Research and Application News
Monitoring coastal zones from space
02 November 2017
The world's coastal zones, currently home to a large fraction of the world's population, are under serious threat from coastal erosion, cyclones, storms, and saltwater incursion into estuaries and coastal aquifers. In the future, scientists expect these hazards to increase because of the combined effects of sea level rise, climate change, human activities, and population increase.
How coastal environments respond to natural and anthropogenic factors depends on the characteristics of the forcing agents, as well as on the properties of the coastal systems that remain poorly known and mostly unsurveyed on a global scale. To better understand changes affecting coastal zones and to provide useful information to decision-makers, we need to collect and analyse various types of observations with global coverage.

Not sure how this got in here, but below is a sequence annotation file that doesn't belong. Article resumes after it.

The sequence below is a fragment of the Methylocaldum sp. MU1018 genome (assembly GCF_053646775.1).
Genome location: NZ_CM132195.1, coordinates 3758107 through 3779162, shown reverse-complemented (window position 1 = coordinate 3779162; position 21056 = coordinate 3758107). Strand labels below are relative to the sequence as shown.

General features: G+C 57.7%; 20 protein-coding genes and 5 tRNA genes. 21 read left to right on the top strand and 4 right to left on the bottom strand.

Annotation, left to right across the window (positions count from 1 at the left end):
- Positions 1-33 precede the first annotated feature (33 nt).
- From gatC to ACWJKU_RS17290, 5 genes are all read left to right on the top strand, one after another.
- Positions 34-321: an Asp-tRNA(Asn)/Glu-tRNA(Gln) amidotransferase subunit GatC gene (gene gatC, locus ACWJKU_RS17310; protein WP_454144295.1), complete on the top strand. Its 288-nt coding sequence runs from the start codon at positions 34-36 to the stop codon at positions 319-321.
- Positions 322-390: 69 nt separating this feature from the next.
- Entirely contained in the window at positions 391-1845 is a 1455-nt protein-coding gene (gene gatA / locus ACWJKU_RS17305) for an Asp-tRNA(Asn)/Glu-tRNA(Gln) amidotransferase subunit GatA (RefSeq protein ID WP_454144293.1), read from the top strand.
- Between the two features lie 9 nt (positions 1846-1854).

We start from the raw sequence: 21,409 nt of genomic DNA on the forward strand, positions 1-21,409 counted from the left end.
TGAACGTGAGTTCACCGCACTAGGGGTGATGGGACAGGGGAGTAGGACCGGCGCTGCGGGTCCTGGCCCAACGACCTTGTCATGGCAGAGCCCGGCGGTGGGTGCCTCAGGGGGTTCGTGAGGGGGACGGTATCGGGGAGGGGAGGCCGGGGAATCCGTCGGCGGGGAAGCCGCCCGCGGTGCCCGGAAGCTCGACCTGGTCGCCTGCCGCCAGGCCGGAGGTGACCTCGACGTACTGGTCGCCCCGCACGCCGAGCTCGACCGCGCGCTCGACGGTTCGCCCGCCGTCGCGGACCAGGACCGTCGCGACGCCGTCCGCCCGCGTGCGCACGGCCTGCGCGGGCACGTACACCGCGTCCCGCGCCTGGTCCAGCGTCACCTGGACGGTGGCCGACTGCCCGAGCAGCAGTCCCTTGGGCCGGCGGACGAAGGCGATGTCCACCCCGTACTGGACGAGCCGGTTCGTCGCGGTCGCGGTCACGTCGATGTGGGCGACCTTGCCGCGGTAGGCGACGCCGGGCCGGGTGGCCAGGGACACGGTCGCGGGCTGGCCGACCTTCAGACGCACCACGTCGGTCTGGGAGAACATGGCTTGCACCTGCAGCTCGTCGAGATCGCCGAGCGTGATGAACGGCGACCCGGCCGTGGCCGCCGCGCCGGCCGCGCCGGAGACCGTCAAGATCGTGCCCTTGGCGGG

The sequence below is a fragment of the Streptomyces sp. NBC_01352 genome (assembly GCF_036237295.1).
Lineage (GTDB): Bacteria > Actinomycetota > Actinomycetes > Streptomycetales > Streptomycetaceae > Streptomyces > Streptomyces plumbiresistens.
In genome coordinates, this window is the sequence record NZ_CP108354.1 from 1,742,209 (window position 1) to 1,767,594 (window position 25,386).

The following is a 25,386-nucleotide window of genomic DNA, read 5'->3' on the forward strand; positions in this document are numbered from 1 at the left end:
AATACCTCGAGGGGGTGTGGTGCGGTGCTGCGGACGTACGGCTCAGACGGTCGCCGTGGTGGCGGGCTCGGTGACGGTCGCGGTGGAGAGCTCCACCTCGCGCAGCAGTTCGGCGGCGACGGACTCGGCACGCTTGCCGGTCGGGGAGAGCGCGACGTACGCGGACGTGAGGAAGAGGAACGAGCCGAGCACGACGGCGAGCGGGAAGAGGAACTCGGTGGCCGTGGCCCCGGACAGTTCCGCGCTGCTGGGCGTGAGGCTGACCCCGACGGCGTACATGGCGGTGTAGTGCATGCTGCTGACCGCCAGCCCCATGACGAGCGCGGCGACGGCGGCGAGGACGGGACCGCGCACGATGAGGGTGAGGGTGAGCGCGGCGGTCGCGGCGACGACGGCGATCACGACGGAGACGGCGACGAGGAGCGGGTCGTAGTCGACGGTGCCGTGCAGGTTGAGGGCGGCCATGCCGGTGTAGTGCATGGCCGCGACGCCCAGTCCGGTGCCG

In this context, observations from space represent an important complement to existing in situ observing systems (e.g., regional tide gauge networks). Here we highlight the benefit of systematic coastal monitoring from space. Such data combined with in situ observations and databases will be extremely useful to constrain models of coastal change.
Image credit: ESA - Sentinel-2A view of the Sundarbans, Ganges-Brahmaputra Delta